Forward-Facing Car Seats and the Ornate Box Turtle Refugee

2 Jun
Max & Dodge Back Seat

Facing Forward

This weekend my wife Kate and I loaded the kids into the back seat of the car and drove to St. Louis and back for a wedding.  We knew it was going to be rough since its about an 8 hour drive from Wichita and Dodge (1) isn’t a fan of being stuck in a car seat too long.  Max (3) is a road warrior and just watches the world go by outside his window, plays nicely, naps, and is a delight.  Dodge, to my surprise, traveled VERY well on this trip and I think Max’s presence is rubbing off on him.  However, the main reason Dodge did as well as he did is because this was his first ever experience riding in a forward-facing car seat…and wow did he love it!

Stretching Out

Stretching Out

His feet have been dangling out of his rear-facing car seat for weeks and my back seat is covered with his foot prints from kicking the backrest.  He was ready so we figured this would be a great time to test it out.  I strapped him in and took him for a spin around the block first to see how he reacted.  I heard squeaks from the back seat that at first I thought were cries, then I looked back and saw what was going on…uncontrollable glee and laughter.  Apparently facing forward in the car is the coolest thing since ice cream.  We added Max to his regular seat and the two of them played, looked out the window, and were happy little boys.  For us it was so much easier handing back food, toys, books, etc. throughout the trip and Dodge was content to sit for longer periods of time because he could see where he was going.

Max's Horse Ride

Max’s Horse Ride

We drove 8 hours on Friday with 1 major stop, getting us in at 2 AM.  Dodge slept in the car while Max looked out the window and pretended to be Lightning McQueen from the movie Cars searching for Mack along the interstate.  They partied hard at the wedding where Max rode a horse danced for about 2 hours straight and worked up a kid-sweat so stank-a-bunch we had to bathe both boys when we got back to the hotel that night.  Sunday we made our way back west and stopped off at our usual location: Ozarkland just off of I-70.  It is our regular stop.  We snag lunch at the McDonald’s next door which has a playground so the kids can burn off some energy, then we go to Ozarkland where Max picks out a small toy to play with on the drive home, and we usually get home around 4 PM with a stop for gas around Olathe, KS.  This time Dodge picked out a toy too and Kate and I decided it was too nice of a day to not go the scenic route…so we pointed the car south towards Jefferson City and then headed towards Lake of the Ozarks.  Somewhere along the route I did the math and realized I spent 18 hours driving, 18 hours awake, and 12 hours sleeping.  The 50/50 ratio of sleep to awake time was intense but at least I got to take the scenic route.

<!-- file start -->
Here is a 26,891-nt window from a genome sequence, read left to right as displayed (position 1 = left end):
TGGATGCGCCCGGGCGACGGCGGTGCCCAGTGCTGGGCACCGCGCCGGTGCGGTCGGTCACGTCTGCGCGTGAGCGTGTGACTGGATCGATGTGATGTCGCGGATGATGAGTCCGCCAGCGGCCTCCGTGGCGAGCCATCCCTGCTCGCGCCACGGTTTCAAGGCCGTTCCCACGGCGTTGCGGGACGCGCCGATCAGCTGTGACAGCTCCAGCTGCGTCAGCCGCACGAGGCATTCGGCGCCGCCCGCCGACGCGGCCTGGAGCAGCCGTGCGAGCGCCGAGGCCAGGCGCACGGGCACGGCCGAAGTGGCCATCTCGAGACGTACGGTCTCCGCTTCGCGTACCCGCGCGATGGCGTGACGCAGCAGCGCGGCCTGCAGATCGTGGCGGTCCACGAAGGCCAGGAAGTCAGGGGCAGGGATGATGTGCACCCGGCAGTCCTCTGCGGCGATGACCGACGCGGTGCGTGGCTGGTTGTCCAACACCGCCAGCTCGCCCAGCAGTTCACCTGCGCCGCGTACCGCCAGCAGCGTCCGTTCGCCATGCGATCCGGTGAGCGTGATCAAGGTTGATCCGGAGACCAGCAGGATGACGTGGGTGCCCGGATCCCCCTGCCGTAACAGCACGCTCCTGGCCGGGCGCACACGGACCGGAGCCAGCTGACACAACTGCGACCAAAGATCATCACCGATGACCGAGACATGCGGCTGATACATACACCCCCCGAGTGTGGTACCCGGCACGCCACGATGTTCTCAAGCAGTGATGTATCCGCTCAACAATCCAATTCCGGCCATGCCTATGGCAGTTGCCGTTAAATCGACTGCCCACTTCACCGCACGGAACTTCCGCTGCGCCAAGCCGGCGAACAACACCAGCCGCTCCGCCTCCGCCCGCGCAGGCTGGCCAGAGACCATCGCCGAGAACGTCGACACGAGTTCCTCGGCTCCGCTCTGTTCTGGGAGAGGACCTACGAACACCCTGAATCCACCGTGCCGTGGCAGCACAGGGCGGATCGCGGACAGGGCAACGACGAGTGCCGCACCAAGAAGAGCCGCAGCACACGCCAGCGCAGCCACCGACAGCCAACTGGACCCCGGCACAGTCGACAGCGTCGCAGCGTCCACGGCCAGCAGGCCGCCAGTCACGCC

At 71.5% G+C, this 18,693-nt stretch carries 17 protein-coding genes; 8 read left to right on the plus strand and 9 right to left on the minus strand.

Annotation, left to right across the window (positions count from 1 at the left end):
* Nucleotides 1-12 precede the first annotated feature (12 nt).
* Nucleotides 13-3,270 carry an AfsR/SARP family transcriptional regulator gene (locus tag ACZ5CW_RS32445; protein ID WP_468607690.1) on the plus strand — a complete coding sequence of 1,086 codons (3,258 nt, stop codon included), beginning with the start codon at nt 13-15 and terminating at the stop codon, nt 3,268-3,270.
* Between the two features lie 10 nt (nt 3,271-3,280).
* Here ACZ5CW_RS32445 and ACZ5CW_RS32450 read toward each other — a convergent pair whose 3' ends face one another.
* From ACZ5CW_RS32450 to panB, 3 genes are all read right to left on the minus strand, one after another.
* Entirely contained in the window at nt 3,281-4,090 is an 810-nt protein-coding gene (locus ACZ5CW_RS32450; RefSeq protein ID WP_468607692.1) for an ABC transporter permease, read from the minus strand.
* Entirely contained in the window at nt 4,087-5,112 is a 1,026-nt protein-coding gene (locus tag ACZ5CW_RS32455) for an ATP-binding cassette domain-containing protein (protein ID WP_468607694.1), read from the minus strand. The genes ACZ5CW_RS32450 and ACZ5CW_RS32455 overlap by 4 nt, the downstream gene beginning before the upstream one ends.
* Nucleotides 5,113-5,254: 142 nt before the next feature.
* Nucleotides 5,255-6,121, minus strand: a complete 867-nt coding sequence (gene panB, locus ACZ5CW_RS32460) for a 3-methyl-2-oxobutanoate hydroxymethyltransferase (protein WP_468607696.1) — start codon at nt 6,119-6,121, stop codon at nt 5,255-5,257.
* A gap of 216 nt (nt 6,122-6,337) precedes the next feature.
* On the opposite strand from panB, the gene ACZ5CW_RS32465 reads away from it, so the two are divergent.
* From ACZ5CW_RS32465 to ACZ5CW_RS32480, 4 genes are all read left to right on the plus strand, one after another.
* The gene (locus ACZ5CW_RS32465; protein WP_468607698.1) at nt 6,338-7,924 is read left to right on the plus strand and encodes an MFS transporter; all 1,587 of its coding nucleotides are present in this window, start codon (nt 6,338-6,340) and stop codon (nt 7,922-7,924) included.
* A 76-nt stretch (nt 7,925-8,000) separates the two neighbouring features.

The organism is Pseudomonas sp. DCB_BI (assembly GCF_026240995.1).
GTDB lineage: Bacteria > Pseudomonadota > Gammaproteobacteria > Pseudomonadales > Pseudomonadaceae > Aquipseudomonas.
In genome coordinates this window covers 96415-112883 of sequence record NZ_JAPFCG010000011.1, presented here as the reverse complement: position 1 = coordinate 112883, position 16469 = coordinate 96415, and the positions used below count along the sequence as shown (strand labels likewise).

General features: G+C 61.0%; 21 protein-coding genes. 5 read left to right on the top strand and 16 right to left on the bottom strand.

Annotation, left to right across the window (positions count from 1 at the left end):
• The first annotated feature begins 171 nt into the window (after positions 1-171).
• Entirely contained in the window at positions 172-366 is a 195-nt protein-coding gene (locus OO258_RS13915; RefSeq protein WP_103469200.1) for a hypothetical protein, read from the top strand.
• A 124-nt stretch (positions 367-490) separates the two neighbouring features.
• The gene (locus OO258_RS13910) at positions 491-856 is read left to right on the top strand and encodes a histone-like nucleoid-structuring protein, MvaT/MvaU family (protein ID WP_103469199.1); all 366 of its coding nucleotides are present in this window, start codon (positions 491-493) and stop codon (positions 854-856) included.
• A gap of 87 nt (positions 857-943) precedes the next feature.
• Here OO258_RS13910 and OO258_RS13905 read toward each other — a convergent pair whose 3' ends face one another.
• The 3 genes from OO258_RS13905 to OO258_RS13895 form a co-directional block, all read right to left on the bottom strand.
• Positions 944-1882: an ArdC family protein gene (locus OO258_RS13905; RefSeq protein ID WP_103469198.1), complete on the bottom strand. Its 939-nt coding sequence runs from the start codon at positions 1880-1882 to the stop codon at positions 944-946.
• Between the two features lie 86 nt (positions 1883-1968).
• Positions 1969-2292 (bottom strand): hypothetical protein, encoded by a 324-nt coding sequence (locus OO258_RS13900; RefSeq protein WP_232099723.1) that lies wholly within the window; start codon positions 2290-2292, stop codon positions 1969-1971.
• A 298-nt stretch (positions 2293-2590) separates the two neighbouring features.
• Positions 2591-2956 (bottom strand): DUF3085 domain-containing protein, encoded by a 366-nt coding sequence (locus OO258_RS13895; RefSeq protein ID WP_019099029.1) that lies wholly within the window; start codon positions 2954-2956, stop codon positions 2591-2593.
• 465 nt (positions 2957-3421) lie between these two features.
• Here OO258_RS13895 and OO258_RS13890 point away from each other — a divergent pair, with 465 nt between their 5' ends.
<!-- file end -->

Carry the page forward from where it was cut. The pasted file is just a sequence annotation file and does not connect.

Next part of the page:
ozarkland

Growing up playing in Lake George nestled at the feet of the Adirondack Mountains…I’m never impressed by Lake of the Ozarks which is a dammed up river filled with mud, debris, and lots of chop.  However, the surrounding terrain of the Ozarks as you head west on 54 has amazing overlooks and moments where you forget you are in the Midwest.  It is a beautiful drive.  Max passed out somewhere around Macks Creek and Dodge followed suit around El Dorado Springs.  Kate and I bumbled along pointing out wildlife, enjoying the curves in the road, and counting the amount of armadillo road-kill along the route.  I never knew there were so many armadillos in Missouri.  We saw llamas, reindeer, deer, hawks, turkey buzzards, an eagle, kites, cattle, horses, sheep, chickens, rainbows and all the fun stuff that city kids miss out on.  The boys woke up and we pointed things out to them as we passed.  We stopped off in Iola, KS for root beer floats at the A&W and one last restroom stop before the home stretch to Wichita.  Then it began…

The astounding amount of Missouri armadillo death along 54 between Jefferson City and Nevada was rapidly eclipsed by Kansas’ squashed turtle death along 54 between Iola and El Dorado.  I’d swerve the car to avoid these little guys and my boys would ask why I was swerving.  We told them there were turtles in the road and this confused them greatly.  Then I decided to make Kate put her money where her mouth was.  She constantly talks about her family’s policy growing up that any found reptile or small animal could live in the bathtub for 1 night and then be set free.  I said we should rescue a turtle.  Kate…not a fan.  I reminded her of the bathtub.  She pointed out the turtle she wanted to save.  We picked him up from the center of the road on 54 just north of Toronto, KS.  The boys named him “Dusty” from their favorite movie, Planes.  Dusty had been scuffed by a car at some point but was not squished or missing any appendages.  I gently made a quiet home for him in a box and we brought him home.

Front Yard Ducks

Ducks in the front yard greeting us home.